The burden of depicting player verbs is something unique to the art of making game trailers. What is the best way to show them visually without resorting to a voiceover explaining the game point by point?
This is a multi part series of posts about the different “acts” of a trailer. In the age of scrolling feeds of auto-playing video, the Cold Open is more relevant than ever. Here is how it can hook the audience’s attention
I watch a lot of game trailers, but I don’t finish watching them all, because there are a handful of red flags that tell me the trailer doesn’t have planning, editing or execution. Here are those red flags.
Part 2 of my post on rewatching trailers after seeing the finished film. Here I analyze Black Panther’s full trailer, and how it so expertly makes us think we’re seeing a lot, but still showing very little.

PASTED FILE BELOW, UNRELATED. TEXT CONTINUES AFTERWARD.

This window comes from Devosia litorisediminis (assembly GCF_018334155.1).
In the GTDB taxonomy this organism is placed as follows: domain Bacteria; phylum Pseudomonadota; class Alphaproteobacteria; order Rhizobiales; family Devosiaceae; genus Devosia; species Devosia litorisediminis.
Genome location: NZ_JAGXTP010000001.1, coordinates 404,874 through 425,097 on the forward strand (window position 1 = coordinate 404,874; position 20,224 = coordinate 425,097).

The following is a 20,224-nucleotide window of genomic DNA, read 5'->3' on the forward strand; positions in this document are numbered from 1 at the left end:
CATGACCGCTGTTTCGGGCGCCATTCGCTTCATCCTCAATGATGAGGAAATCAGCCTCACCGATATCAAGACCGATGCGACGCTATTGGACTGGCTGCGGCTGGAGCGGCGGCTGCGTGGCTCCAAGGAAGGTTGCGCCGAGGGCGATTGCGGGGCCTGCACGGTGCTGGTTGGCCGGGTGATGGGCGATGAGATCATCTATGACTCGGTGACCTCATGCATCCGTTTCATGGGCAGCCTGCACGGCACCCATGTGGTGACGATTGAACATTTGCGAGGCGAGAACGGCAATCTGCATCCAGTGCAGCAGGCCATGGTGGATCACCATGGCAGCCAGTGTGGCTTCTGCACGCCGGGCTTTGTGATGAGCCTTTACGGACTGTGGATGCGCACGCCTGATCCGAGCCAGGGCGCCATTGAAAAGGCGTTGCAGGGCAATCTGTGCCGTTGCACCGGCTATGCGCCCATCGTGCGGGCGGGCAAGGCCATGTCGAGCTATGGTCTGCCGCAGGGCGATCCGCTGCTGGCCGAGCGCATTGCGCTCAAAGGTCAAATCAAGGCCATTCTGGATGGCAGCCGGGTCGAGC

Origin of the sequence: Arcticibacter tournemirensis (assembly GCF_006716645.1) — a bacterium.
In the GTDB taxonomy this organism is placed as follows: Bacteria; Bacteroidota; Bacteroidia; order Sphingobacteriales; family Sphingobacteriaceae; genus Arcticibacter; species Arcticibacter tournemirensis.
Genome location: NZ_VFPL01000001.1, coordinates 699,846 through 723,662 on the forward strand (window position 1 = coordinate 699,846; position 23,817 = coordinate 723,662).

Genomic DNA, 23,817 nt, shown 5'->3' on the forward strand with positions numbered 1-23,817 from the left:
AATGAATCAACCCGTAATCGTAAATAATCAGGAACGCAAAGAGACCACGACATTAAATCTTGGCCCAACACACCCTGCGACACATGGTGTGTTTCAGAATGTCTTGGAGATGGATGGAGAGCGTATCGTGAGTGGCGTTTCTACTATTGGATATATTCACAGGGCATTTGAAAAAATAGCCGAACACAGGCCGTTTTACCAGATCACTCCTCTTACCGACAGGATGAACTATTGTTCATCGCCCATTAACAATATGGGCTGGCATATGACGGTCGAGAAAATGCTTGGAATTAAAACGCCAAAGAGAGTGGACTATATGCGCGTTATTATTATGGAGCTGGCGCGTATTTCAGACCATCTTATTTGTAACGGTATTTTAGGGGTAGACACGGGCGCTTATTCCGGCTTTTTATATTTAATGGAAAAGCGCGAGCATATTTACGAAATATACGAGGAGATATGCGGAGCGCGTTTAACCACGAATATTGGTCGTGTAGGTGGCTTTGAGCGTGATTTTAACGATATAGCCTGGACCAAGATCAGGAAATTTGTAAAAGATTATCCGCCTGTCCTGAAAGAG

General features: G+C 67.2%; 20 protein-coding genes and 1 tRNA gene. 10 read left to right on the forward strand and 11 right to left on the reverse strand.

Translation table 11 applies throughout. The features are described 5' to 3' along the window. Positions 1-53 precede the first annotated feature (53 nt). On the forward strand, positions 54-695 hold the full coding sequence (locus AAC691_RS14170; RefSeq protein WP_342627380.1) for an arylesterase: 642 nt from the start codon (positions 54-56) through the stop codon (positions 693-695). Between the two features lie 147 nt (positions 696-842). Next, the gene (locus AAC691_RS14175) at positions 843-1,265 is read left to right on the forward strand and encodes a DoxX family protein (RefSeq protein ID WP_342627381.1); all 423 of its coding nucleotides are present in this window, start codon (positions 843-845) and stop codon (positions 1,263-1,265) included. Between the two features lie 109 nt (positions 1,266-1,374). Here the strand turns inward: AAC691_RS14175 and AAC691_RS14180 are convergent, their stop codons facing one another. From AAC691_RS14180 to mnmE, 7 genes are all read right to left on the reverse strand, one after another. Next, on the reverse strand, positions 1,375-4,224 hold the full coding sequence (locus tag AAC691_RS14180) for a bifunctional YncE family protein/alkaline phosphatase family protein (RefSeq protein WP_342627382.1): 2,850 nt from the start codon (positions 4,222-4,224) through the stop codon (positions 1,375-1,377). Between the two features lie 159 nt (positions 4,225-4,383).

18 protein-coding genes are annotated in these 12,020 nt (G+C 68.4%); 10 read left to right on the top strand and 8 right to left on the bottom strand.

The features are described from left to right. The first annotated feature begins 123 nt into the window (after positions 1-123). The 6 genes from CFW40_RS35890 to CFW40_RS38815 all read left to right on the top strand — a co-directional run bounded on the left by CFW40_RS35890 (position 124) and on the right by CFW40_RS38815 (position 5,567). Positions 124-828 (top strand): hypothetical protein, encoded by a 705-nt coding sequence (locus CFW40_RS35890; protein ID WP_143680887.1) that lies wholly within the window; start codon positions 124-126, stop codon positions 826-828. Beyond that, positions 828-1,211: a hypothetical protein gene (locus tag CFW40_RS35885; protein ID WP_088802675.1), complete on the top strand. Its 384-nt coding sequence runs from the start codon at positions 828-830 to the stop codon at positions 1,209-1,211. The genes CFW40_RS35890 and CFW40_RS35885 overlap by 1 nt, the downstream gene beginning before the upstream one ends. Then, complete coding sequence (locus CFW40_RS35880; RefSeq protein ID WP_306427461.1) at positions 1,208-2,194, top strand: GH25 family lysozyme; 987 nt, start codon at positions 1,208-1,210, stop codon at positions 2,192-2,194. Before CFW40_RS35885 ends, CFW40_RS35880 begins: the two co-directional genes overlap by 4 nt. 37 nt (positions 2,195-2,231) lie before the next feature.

It’s almost a ritual for me to rewatch a film’s trailers after I see the finished version. This is part 1 of what I look for in a trailer to do my best to reverse engineer the thought process of the trailer’s producers via the trailers for Black Panther.
The Matrix is one of my all time favorite trailers, and this post breaks down just why it must've been an absolute joy to cut. Topics discussed include: 3-act structure, selecting dialogue, and cutting in visuals.